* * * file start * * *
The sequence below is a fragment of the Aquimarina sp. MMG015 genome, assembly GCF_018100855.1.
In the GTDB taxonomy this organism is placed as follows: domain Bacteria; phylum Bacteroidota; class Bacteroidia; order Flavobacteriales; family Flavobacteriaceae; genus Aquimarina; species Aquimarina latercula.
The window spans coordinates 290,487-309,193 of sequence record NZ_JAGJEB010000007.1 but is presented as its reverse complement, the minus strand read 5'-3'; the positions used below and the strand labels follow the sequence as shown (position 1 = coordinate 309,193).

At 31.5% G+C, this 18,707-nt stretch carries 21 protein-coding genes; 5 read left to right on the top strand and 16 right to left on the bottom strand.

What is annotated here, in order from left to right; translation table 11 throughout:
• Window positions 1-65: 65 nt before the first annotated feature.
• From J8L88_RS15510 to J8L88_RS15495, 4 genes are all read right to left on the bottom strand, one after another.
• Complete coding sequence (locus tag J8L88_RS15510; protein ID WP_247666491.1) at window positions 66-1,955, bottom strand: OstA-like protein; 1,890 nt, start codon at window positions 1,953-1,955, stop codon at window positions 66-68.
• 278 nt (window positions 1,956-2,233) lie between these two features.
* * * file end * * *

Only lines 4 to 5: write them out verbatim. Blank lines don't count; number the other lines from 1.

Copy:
At 31.5% G+C, this 18,707-nt stretch carries 21 protein-coding genes; 5 read left to right on the top strand and 16 right to left on the bottom strand.

What is annotated here, in order from left to right; translation table 11 throughout: